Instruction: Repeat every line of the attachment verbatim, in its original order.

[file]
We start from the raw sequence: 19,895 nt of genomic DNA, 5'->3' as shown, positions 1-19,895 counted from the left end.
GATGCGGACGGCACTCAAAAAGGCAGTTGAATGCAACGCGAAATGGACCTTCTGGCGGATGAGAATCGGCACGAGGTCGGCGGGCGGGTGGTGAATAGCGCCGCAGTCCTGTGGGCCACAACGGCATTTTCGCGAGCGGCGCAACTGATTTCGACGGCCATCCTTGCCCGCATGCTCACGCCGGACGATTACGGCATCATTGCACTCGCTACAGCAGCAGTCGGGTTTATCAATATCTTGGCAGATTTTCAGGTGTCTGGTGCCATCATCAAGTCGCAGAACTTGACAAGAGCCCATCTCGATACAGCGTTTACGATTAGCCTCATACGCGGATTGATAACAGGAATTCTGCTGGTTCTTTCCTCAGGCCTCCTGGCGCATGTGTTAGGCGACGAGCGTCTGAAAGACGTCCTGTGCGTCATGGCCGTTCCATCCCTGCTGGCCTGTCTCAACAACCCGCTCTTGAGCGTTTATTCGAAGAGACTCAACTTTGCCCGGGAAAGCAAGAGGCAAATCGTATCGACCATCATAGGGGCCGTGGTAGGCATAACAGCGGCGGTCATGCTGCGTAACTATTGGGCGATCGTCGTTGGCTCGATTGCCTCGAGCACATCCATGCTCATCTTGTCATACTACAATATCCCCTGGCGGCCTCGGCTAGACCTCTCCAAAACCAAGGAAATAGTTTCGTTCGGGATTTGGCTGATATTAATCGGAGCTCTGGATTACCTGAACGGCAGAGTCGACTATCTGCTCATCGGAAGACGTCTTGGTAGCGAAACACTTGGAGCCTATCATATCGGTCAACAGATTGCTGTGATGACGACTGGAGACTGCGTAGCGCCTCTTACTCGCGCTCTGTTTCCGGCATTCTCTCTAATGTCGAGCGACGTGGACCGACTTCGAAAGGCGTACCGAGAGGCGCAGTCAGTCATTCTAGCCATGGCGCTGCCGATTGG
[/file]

We start from the raw sequence: 19,895 nt of genomic DNA, 5'->3' as shown, positions 1-19,895 counted from the left end.
GATGCGGACGGCACTCAAAAAGGCAGTTGAATGCAACGCGAAATGGACCTTCTGGCGGATGAGAATCGGCACGAGGTCGGCGGGCGGGTGGTGAATAGCGCCGCAGTCCTGTGGGCCACAACGGCATTTTCGCGAGCGGCGCAACTGATTTCGACGGCCATCCTTGCCCGCATGCTCACGCCGGACGATTACGGCATCATTGCACTCGCTACAGCAGCAGTCGGGTTTATCAATATCTTGGCAGATTTTCAGGTGTCTGGTGCCATCATCAAGTCGCAGAACTTGACAAGAGCCCATCTCGATACAGCGTTTACGATTAGCCTCATACGCGGATTGATAACAGGAATTCTGCTGGTTCTTTCCTCAGGCCTCCTGGCGCATGTGTTAGGCGACGAGCGTCTGAAAGACGTCCTGTGCGTCATGGCCGTTCCATCCCTGCTGGCCTGTCTCAACAACCCGCTCTTGAGCGTTTATTCGAAGAGACTCAACTTTGCCCGGGAAAGCAAGAGGCAAATCGTATCGACCATCATAGGGGCCGTGGTAGGCATAACAGCGGCGGTCATGCTGCGTAACTATTGGGCGATCGTCGTTGGCTCGATTGCCTCGAGCACATCCATGCTCATCTTGTCATACTACAATATCCCCTGGCGGCCTCGGCTAGACCTCTCCAAAACCAAGGAAATAGTTTCGTTCGGGATTTGGCTGATATTAATCGGAGCTCTGGATTACCTGAACGGCAGAGTCGACTATCTGCTCATCGGAAGACGTCTTGGTAGCGAAACACTTGGAGCCTATCATATCGGTCAACAGATTGCTGTGATGACGACTGGAGACTGCGTAGCGCCTCTTACTCGCGCTCTGTTTCCGGCATTCTCTCTAATGTCGAGCGACGTGGACCGACTTCGAAAGGCGTACCGAGAGGCGCAGTCAGTCATTCTAGCCATGGCGCTGCCGATTGG